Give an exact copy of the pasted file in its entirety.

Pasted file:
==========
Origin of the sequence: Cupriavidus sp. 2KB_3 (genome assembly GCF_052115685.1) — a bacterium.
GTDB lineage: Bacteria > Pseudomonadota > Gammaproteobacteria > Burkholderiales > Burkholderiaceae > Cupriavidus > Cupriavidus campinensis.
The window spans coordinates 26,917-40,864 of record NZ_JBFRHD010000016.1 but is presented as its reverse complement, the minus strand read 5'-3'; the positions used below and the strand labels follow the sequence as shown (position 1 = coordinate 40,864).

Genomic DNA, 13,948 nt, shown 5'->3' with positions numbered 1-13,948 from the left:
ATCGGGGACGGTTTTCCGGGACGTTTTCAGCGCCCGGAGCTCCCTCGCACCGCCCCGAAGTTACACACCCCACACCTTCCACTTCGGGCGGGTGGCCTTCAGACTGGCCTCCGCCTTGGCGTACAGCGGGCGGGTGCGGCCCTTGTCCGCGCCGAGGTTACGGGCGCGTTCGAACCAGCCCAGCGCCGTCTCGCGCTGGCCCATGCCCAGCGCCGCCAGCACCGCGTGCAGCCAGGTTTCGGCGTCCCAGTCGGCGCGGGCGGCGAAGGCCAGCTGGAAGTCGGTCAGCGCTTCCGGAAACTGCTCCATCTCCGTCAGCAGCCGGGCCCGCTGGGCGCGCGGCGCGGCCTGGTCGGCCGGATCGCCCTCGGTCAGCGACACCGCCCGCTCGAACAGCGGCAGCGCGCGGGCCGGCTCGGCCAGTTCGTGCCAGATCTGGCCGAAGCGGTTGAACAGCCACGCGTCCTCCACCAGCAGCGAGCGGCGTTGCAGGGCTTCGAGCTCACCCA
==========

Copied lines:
Origin of the sequence: Cupriavidus sp. 2KB_3 (genome assembly GCF_052115685.1) — a bacterium.
GTDB lineage: Bacteria > Pseudomonadota > Gammaproteobacteria > Burkholderiales > Burkholderiaceae > Cupriavidus > Cupriavidus campinensis.
The window spans coordinates 26,917-40,864 of record NZ_JBFRHD010000016.1 but is presented as its reverse complement, the minus strand read 5'-3'; the positions used below and the strand labels follow the sequence as shown (position 1 = coordinate 40,864).

Genomic DNA, 13,948 nt, shown 5'->3' with positions numbered 1-13,948 from the left:
ATCGGGGACGGTTTTCCGGGACGTTTTCAGCGCCCGGAGCTCCCTCGCACCGCCCCGAAGTTACACACCCCACACCTTCCACTTCGGGCGGGTGGCCTTCAGACTGGCCTCCGCCTTGGCGTACAGCGGGCGGGTGCGGCCCTTGTCCGCGCCGAGGTTACGGGCGCGTTCGAACCAGCCCAGCGCCGTCTCGCGCTGGCCCATGCCCAGCGCCGCCAGCACCGCGTGCAGCCAGGTTTCGGCGTCCCAGTCGGCGCGGGCGGCGAAGGCCAGCTGGAAGTCGGTCAGCGCTTCCGGAAACTGCTCCATCTCCGTCAGCAGCCGGGCCCGCTGGGCGCGCGGCGCGGCCTGGTCGGCCGGATCGCCCTCGGTCAGCGACACCGCCCGCTCGAACAGCGGCAGCGCGCGGGCCGGCTCGGCCAGTTCGTGCCAGATCTGGCCGAAGCGGTTGAACAGCCACGCGTCCTCCACCAGCAGCGAGCGGCGTTGCAGGGCTTCGAGCTCACCCA